"encompasses the connection that occurs in communities between the staff, residents, and families as they build warm, welcoming, and vibrant homes. Celebrating the passionate commitment of staff and friendships that form between residents, 'Homemade Happiness' will be a time to recognize the efforts, small and large, of every individual in a community that turn a residence into home for countless assisted living residents."
My journey begins. . .
It’s hard to believe it’s been over three months since I joined Kindred. It seems like only yesterday that I was sitting in Philadelphia researching Kindred and trying to learn more about Louisville. In this short time, I’ve been amazed by the talented and committed people I’ve met throughout our organization and by the warm reception I have received.
Early research has identified a protein that may be a trigger for age-related memory loss, a condition distinct from Alzheimer's disease. When researchers inhibited the protein's expression, the animals in the study showed more signs of memory loss, and when the researchers stopped inhibiting the protein's expression, brains returned to a more normal state. Read the story
A survey conducted by the National Business Group on Health has shown that large employers expect their healthcare costs to rise by about seven percent in 2014. Many of the employers cited wellness programs as a way to manage rising costs. Read the story
A young geriatrician writes about the issues facing doctors and family caregivers taking care of Alzheimer's patients. Read the blog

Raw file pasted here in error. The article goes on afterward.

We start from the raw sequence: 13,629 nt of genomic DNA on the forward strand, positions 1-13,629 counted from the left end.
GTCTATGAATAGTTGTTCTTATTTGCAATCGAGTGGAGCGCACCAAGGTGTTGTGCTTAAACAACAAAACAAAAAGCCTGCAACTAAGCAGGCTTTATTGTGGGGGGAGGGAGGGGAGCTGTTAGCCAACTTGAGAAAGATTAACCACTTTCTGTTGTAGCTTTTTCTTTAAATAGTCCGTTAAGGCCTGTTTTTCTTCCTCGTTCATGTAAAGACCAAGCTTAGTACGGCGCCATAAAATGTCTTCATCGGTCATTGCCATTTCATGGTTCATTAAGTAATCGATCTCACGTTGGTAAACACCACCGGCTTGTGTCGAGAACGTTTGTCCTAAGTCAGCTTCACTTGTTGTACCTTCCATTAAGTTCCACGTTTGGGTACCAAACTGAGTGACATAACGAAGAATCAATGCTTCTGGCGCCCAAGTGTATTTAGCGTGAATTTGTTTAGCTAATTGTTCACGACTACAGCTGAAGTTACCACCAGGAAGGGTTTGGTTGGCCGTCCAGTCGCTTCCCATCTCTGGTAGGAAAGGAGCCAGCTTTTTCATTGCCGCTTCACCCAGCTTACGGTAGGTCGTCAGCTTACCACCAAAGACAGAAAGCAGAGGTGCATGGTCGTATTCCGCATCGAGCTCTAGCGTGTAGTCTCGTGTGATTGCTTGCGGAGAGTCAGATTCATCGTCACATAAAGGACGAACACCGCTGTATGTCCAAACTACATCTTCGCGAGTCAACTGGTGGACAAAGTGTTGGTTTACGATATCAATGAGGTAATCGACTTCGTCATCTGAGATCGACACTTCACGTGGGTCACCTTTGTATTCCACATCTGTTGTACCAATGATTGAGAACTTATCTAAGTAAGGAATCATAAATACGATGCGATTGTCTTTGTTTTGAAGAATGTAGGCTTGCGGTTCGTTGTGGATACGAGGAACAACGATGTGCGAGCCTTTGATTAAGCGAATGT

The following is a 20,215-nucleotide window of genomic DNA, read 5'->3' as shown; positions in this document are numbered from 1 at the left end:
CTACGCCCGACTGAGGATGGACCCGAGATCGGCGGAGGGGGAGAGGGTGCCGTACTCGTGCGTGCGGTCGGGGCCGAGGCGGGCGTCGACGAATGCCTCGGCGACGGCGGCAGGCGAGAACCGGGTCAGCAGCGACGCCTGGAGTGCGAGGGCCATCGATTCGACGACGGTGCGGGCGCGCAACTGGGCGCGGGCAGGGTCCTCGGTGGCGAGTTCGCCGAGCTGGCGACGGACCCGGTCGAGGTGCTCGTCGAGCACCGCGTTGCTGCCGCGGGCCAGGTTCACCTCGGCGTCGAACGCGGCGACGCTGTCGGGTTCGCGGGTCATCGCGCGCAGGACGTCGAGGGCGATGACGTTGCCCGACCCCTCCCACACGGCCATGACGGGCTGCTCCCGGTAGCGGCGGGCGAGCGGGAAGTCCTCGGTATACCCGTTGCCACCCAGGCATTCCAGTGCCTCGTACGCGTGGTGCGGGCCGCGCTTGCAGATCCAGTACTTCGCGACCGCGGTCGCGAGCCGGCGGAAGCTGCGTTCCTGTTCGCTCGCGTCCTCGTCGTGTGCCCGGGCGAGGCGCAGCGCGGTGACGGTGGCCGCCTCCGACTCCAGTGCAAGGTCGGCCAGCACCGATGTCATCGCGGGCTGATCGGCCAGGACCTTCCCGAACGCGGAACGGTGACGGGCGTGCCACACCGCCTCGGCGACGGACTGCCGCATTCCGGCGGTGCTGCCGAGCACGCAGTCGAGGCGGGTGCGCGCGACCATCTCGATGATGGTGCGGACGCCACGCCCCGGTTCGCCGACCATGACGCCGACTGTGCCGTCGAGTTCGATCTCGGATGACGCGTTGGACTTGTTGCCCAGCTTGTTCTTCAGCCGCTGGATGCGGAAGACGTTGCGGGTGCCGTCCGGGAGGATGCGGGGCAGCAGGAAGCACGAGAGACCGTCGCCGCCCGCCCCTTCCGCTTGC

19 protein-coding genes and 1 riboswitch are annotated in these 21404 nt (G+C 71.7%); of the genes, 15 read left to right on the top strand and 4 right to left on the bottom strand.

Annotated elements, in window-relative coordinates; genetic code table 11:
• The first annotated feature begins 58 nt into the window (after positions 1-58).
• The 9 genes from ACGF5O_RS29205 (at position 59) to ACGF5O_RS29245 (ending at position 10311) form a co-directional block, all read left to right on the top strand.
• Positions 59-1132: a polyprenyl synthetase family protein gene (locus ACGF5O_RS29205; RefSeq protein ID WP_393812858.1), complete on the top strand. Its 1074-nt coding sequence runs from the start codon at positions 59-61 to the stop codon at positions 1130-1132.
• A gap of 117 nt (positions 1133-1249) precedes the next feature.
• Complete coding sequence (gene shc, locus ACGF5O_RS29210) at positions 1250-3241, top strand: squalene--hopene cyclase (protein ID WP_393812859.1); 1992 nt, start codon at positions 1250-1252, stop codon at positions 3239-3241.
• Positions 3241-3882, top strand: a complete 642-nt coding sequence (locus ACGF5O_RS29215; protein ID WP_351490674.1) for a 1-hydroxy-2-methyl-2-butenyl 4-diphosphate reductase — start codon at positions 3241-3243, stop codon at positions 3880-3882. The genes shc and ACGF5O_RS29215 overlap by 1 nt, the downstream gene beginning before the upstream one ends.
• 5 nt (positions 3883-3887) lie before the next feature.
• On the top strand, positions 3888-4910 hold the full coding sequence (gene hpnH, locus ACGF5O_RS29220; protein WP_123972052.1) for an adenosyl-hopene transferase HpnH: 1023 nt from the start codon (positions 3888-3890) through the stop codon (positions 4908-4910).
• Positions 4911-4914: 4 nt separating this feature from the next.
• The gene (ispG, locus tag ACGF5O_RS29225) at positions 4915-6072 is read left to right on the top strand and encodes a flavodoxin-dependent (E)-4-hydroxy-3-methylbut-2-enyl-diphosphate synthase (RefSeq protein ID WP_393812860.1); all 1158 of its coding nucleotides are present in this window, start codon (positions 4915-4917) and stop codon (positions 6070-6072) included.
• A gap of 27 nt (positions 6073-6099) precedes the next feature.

Kindred Healthcare is excited to support the American Heart Association’s largest fundraiser, the Heart Walk, on a national level across all Kindred facilities. Our goal is to raise a combined total of $160,000. In addition to helping fight the #1 and #4 killers of American men and women, heart disease and stroke, this great family-friendly event offers great team-building opportunities in local facilities as well as access to the American Heart Association’s exceptional wellness tools.
The American Heart Association’s mission is one that Kindred believes in. They strive to build healthier lives, free of cardiovascular disease and stroke. Eighty percent of heart disease is preventable. Research, advocacy efforts and educational resources are funded by the money raised by Heart Walk participants.
In recognition of the Labor Day holiday, we wanted to take the opportunity to highlight and recognize Kindred’s greatest asset – our dedicated employees.